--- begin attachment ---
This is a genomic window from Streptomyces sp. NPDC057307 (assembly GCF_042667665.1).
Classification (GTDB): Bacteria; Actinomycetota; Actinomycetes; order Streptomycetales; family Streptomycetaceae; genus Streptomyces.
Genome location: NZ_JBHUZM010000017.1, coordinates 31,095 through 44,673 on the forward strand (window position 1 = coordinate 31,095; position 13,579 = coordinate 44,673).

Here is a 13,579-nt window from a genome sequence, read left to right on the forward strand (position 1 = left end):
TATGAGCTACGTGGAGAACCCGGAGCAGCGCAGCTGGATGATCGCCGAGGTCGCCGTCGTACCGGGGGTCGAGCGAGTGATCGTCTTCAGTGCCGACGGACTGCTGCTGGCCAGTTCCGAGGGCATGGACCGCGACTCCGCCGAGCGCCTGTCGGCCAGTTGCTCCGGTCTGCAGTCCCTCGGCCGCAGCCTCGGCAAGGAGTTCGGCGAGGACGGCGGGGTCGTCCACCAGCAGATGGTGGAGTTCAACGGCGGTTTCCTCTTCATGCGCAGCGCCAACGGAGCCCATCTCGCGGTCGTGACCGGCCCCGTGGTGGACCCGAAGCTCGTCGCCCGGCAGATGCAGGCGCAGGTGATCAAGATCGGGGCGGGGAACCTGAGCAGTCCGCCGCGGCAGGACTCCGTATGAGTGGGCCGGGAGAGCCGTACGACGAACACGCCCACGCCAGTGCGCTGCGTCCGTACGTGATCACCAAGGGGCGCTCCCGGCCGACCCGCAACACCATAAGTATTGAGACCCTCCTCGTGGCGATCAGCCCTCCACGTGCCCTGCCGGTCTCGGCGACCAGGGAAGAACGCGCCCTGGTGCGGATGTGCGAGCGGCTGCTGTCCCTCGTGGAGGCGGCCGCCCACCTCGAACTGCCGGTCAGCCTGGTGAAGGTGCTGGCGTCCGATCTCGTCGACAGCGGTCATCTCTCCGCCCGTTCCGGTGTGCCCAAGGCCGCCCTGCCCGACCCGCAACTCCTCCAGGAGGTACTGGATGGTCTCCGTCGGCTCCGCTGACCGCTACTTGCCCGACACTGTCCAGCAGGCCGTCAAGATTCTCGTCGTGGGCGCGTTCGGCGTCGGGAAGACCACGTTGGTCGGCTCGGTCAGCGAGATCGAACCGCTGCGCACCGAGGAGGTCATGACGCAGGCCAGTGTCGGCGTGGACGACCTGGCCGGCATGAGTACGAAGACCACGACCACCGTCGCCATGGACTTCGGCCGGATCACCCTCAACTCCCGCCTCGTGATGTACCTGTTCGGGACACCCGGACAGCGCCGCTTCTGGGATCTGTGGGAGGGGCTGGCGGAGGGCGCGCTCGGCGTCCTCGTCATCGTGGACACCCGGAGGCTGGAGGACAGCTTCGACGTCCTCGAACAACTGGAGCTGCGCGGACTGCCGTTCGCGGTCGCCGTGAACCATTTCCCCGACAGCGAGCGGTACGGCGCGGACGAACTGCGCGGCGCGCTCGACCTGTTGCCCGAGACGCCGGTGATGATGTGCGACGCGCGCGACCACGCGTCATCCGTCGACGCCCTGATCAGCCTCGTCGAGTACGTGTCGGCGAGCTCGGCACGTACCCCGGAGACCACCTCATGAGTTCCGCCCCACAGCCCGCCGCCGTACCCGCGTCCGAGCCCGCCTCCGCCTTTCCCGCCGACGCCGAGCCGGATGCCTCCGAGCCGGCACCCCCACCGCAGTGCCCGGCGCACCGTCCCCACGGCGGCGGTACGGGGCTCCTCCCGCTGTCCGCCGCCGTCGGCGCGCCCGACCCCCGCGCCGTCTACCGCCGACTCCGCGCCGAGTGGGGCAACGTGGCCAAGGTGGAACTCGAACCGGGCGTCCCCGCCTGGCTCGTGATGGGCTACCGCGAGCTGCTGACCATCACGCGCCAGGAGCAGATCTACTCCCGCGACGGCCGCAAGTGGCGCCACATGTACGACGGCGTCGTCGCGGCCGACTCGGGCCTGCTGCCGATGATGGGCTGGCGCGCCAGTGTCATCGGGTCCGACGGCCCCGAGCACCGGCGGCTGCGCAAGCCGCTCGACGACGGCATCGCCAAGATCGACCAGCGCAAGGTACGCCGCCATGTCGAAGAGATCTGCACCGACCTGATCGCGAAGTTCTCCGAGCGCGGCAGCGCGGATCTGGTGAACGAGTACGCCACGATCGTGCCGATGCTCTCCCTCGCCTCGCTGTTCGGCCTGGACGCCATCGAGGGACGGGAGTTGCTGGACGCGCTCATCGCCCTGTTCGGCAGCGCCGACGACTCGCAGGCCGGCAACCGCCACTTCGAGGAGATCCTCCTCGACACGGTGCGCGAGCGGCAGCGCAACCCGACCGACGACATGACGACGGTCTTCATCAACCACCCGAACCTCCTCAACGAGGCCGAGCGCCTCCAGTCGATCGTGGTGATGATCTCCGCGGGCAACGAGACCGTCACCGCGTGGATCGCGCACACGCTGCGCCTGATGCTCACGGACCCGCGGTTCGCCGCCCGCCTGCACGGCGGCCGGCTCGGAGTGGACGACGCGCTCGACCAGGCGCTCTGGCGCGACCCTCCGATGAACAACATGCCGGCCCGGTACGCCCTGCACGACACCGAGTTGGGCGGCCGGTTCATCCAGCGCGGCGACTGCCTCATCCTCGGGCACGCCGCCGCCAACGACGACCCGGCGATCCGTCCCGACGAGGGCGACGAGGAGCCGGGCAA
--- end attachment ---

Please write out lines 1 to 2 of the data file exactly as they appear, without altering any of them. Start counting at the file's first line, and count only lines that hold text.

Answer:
This is a genomic window from Streptomyces sp. NPDC057307 (assembly GCF_042667665.1).
Classification (GTDB): Bacteria; Actinomycetota; Actinomycetes; order Streptomycetales; family Streptomycetaceae; genus Streptomyces.